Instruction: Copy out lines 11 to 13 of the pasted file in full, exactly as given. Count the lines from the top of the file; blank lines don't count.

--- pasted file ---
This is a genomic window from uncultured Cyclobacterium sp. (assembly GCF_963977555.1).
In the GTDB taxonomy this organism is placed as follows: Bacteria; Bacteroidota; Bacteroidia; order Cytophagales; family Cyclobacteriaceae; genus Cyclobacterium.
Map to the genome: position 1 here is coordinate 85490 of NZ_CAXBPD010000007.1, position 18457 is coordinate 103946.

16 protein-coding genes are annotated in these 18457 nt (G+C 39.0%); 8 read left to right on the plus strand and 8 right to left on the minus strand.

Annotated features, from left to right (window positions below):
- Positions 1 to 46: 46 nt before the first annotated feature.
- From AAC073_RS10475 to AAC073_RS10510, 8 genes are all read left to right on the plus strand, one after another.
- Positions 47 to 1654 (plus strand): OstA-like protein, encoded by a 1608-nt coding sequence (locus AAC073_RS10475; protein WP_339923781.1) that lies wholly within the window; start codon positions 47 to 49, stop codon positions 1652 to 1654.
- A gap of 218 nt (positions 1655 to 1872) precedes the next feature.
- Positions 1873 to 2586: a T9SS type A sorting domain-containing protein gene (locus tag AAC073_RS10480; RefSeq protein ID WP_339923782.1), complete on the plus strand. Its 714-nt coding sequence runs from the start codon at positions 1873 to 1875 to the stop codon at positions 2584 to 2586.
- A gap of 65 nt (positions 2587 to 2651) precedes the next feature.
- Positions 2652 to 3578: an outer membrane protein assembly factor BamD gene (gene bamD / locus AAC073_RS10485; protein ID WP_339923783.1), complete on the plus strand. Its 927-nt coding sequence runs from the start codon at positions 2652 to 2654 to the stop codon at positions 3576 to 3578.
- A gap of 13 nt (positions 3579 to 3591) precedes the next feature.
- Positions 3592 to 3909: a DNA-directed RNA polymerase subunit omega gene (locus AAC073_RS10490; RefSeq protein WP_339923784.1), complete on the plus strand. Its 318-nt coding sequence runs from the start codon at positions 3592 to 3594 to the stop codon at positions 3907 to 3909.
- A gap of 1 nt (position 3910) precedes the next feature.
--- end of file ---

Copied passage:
- A gap of 65 nt (positions 2587 to 2651) precedes the next feature.
- Positions 2652 to 3578: an outer membrane protein assembly factor BamD gene (gene bamD / locus AAC073_RS10485; protein ID WP_339923783.1), complete on the plus strand. Its 927-nt coding sequence runs from the start codon at positions 2652 to 2654 to the stop codon at positions 3576 to 3578.
- A gap of 13 nt (positions 3579 to 3591) precedes the next feature.